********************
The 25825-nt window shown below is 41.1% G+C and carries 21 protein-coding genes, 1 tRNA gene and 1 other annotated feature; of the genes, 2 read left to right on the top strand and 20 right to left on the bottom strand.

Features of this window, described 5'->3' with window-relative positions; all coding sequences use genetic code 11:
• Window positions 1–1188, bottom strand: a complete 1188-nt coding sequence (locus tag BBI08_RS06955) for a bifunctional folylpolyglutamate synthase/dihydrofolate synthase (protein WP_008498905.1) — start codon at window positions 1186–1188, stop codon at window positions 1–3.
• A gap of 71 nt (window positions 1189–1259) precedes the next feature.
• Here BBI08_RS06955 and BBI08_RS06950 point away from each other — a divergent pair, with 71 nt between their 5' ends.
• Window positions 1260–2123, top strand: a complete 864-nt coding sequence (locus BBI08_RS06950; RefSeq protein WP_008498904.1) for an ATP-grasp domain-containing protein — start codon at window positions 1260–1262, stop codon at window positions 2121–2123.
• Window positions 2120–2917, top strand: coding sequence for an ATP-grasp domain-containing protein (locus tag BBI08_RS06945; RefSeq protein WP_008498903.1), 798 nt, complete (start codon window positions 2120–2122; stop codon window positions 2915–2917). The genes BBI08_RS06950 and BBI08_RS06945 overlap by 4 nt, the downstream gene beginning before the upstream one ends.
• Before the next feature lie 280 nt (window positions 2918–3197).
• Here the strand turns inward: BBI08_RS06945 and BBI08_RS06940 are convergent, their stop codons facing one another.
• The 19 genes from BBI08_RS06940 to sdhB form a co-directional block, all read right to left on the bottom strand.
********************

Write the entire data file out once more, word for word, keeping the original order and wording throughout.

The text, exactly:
The 25825-nt window shown below is 41.1% G+C and carries 21 protein-coding genes, 1 tRNA gene and 1 other annotated feature; of the genes, 2 read left to right on the top strand and 20 right to left on the bottom strand.

Features of this window, described 5'->3' with window-relative positions; all coding sequences use genetic code 11:
• Window positions 1–1188, bottom strand: a complete 1188-nt coding sequence (locus tag BBI08_RS06955) for a bifunctional folylpolyglutamate synthase/dihydrofolate synthase (protein WP_008498905.1) — start codon at window positions 1186–1188, stop codon at window positions 1–3.
• A gap of 71 nt (window positions 1189–1259) precedes the next feature.
• Here BBI08_RS06955 and BBI08_RS06950 point away from each other — a divergent pair, with 71 nt between their 5' ends.
• Window positions 1260–2123, top strand: a complete 864-nt coding sequence (locus BBI08_RS06950; RefSeq protein WP_008498904.1) for an ATP-grasp domain-containing protein — start codon at window positions 1260–1262, stop codon at window positions 2121–2123.
• Window positions 2120–2917, top strand: coding sequence for an ATP-grasp domain-containing protein (locus tag BBI08_RS06945; RefSeq protein WP_008498903.1), 798 nt, complete (start codon window positions 2120–2122; stop codon window positions 2915–2917). The genes BBI08_RS06950 and BBI08_RS06945 overlap by 4 nt, the downstream gene beginning before the upstream one ends.
• Before the next feature lie 280 nt (window positions 2918–3197).
• Here the strand turns inward: BBI08_RS06945 and BBI08_RS06940 are convergent, their stop codons facing one another.
• The 19 genes from BBI08_RS06940 to sdhB form a co-directional block, all read right to left on the bottom strand.